Tams, J.c.c., Temporarily Assigned.
In 1968 the parties, then husband and wife, entered into a loan transaction whereby the husband signed an agreement to repay money borrowed from his wife. Subsequently, on October 22, 1974, a judgment of divorce between the parties was entered by this court. A property settlement agreement was later reached and a consent order signed in this matter on January 23, 1975, with paragraph 6 thereof providing that the issue of enforceability of the agreement was to be reserved for a "separate legal proceeding."
Since the parties are no longer married, the attorney for the husband interprets the quoted phrase to deprive the Chancery Division of jurisdiction to hear this action. On the other hand, the wife's attorney argues that since her client is asserting a claim which accrued during the marriage, and not a right obtained pursuant to a post-divorce agreement, the Chancery Division must entertain this suit.
While the parties agreed on the issues of support, custody and equitable distribution of property, they could not reach an agreement as to the repayment of the loan, so it was decided to reserve it for future determination. Thereafter a hearing was held where evidence was given about the making of the agreement and the subsequent advances thereunder. At that hearing plaintiff raised the objection to this court's jurisdiction and thereupon briefs were submited by respective counsel. A study of the case law discloses that in New Jersey the equity court has complete and exclusive jurisdiction over contracts between husband and wife and this jurisdiction is inherent and constitutional. See Harrington v. Harrington , 141 N.J. Eq. 456, 457, 476 (Ch. 1948). The fact that the parties were later divorced and agreed to reserve this action for future determination, does not change the character of the contract as one entered while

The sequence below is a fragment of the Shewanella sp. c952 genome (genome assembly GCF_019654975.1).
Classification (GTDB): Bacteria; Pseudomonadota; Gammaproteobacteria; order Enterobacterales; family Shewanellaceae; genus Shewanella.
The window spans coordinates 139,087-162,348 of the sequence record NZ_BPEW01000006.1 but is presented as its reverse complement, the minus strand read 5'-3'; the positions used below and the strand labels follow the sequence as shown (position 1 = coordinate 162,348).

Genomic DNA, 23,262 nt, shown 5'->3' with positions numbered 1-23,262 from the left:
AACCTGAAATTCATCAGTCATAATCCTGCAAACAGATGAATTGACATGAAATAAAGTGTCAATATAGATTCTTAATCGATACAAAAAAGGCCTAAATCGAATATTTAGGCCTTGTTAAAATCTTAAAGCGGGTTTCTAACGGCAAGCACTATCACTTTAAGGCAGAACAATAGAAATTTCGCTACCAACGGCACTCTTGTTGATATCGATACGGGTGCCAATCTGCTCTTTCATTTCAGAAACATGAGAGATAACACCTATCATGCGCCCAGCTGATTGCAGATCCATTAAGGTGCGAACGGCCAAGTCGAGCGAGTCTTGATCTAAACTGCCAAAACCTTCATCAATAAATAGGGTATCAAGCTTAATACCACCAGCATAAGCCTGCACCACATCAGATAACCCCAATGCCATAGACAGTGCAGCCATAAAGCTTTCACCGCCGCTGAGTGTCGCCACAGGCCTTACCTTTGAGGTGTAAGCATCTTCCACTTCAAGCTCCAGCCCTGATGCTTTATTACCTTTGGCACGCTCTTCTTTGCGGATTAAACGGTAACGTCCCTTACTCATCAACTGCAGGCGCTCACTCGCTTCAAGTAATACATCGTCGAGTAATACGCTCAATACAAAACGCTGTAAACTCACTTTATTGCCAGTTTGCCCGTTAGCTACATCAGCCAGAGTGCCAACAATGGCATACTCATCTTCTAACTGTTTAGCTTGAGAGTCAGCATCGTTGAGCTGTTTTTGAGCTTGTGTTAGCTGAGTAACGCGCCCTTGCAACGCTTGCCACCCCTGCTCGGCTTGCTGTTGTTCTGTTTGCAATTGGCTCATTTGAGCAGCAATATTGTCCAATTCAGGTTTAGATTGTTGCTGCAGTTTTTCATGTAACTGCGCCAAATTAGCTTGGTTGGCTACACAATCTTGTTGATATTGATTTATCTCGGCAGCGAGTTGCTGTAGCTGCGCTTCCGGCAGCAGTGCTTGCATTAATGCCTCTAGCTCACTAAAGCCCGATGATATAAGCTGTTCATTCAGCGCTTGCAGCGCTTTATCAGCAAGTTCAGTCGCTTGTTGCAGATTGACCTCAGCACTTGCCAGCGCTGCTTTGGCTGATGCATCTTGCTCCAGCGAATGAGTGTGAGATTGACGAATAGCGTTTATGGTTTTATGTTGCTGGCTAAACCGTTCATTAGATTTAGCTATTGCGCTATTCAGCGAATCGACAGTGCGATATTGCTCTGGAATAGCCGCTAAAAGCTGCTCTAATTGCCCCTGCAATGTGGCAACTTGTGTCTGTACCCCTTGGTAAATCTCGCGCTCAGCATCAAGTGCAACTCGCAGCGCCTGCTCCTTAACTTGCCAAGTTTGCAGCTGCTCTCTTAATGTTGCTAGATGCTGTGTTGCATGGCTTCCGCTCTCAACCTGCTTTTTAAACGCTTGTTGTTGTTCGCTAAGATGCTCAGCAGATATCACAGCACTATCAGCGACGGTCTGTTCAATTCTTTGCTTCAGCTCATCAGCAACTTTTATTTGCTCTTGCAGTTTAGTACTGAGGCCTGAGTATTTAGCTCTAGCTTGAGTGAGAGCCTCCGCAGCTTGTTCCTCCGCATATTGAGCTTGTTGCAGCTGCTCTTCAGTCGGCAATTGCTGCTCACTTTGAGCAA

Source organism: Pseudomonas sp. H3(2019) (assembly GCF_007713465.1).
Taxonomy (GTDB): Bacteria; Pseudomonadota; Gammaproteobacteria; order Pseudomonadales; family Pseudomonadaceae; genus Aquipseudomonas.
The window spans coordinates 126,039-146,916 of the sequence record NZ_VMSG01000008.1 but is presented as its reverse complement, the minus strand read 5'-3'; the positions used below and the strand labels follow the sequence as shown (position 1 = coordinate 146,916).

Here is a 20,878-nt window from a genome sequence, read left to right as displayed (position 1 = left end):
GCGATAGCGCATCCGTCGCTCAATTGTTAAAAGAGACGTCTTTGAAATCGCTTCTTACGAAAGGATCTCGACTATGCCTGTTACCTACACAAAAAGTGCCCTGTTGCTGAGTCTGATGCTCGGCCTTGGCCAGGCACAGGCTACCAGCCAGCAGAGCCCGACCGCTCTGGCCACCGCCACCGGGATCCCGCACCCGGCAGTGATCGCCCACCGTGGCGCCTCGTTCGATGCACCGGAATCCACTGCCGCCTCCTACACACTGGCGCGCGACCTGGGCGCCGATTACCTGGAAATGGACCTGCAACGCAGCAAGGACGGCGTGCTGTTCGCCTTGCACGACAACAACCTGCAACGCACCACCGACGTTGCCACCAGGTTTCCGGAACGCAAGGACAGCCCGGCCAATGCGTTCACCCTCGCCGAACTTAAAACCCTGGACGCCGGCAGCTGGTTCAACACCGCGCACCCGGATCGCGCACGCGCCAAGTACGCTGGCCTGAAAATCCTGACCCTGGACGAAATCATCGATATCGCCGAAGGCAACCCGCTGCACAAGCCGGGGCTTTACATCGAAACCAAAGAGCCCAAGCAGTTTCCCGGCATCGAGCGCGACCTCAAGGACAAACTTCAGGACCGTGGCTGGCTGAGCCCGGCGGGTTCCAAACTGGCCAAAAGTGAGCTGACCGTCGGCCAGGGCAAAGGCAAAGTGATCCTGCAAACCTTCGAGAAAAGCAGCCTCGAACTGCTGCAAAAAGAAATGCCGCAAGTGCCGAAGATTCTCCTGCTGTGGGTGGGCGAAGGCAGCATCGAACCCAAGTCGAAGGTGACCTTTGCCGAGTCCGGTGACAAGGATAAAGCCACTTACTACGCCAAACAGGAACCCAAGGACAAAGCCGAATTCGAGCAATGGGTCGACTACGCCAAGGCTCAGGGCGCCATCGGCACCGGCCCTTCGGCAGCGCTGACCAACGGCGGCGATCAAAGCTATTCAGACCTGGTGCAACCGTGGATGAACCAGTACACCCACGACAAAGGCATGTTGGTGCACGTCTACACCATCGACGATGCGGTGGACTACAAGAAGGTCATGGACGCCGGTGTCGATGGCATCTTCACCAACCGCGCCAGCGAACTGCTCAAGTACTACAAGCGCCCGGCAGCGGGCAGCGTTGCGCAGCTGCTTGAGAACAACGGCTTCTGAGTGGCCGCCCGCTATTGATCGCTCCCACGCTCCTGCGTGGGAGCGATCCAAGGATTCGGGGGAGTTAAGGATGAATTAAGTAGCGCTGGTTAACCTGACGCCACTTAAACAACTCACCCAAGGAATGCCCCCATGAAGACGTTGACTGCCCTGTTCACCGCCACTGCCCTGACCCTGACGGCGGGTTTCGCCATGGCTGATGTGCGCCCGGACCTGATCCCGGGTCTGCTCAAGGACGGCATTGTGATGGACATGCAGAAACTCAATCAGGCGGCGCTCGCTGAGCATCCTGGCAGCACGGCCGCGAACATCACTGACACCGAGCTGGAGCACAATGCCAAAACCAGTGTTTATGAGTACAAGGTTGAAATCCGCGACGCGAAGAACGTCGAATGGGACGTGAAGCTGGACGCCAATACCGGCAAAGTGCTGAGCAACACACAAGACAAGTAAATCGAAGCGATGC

they were married in 1968. The jurisdiction of the Court of Chancery over contracts between husbands and wives is inherent and subsequent change in the marital status does not affect this jurisdiction. Ibid. at 477.
Turning to the claimed bar of the statute of limitations raised by the husband, it is clear that since this suit on the note is between parties who, at the time, were husband and wife, it is triable in equity as above determined. Being purely equitable in nature, "the statute of limitations has no application". See Morris v. Pennsgrove Nat'l Bank & Trust Co. , 115 N.J. Eq. 219, 220 (Ch. 1934). Nor does there appear to be laches in the instant case. It is quite logical and reasonable that the defendant wife was reluctant to bring any action to collect this debt during the existence of the marriage. There were separations and reconciliations during the marriage, and under these circumstances, such a claim would have been destructive to domestic peace, a reason which equity recognizes as justification for not prosecuting such claims. Ibid. at 221; also compare Notaro v. Notaro , 38 N.J. Super. 311 (Ch. Div. 1955).
This court is satisfied from the proofs made at the hearing that the wife advanced to her husband a total of $576.84 under the loan agreement and that the sums of money later given to the wife by her husband during marriage were not intended to be payments against this debt. See Collins v. Babbitt , 67 N.J. Eq. 165, 174 (Ch. 1904). Accordingly, Genevieve Zuhlcke is entitled to judgment against Leonard E. Zuhlcke in the sum of $576.84.
The question arises whether interest should be allowed on this judgment. The general rule in law is that in the absence of an express provision to the contrary, a liquidated obligation carries conventional interest from the due date, as a matter of course, see Mahoney v. Minsky , 39 N.J. 208, 212 (1963); moreover, in the absence of a definitely controlling precedent, courts of equity are free to decide all questions pertaining to the allowance of interest
according to the "plainest and simplest considerations of justice and fair dealing" in the given case. See Stout v. Sutphen , 132 N.J. Eq. 583, 590 (Ch. 1943); also see Small v. Schuncke , 42 N.J. 407, 415 (1964), and Consolidated Police, etc., Pension Fund Comm. v. Passaic , 23 N.J. 645, 652 (1957). Since the wife has been deprived of the beneficial use of the $576.84 from June 16, 1968, the date ...